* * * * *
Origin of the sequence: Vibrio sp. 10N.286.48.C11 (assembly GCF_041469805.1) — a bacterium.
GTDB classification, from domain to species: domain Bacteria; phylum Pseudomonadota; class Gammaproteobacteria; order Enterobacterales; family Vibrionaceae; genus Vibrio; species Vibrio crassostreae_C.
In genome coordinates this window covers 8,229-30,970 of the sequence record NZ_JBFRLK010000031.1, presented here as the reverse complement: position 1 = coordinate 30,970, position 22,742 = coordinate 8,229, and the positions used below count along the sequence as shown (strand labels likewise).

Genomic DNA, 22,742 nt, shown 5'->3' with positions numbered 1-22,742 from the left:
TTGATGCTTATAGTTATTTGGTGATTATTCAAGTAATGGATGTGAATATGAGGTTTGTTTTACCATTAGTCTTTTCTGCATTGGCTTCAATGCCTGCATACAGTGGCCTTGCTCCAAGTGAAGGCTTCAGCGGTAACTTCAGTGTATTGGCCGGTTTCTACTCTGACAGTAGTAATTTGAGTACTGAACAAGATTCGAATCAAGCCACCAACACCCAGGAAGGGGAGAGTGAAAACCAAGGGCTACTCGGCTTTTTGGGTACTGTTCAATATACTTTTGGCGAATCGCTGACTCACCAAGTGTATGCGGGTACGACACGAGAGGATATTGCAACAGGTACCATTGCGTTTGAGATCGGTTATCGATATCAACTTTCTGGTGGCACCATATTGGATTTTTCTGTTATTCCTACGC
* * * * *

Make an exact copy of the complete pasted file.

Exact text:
Origin of the sequence: Vibrio sp. 10N.286.48.C11 (assembly GCF_041469805.1) — a bacterium.
GTDB classification, from domain to species: domain Bacteria; phylum Pseudomonadota; class Gammaproteobacteria; order Enterobacterales; family Vibrionaceae; genus Vibrio; species Vibrio crassostreae_C.
In genome coordinates this window covers 8,229-30,970 of the sequence record NZ_JBFRLK010000031.1, presented here as the reverse complement: position 1 = coordinate 30,970, position 22,742 = coordinate 8,229, and the positions used below count along the sequence as shown (strand labels likewise).

Genomic DNA, 22,742 nt, shown 5'->3' with positions numbered 1-22,742 from the left:
TTGATGCTTATAGTTATTTGGTGATTATTCAAGTAATGGATGTGAATATGAGGTTTGTTTTACCATTAGTCTTTTCTGCATTGGCTTCAATGCCTGCATACAGTGGCCTTGCTCCAAGTGAAGGCTTCAGCGGTAACTTCAGTGTATTGGCCGGTTTCTACTCTGACAGTAGTAATTTGAGTACTGAACAAGATTCGAATCAAGCCACCAACACCCAGGAAGGGGAGAGTGAAAACCAAGGGCTACTCGGCTTTTTGGGTACTGTTCAATATACTTTTGGCGAATCGCTGACTCACCAAGTGTATGCGGGTACGACACGAGAGGATATTGCAACAGGTACCATTGCGTTTGAGATCGGTTATCGATATCAACTTTCTGGTGGCACCATATTGGATTTTTCTGTTATTCCTACGC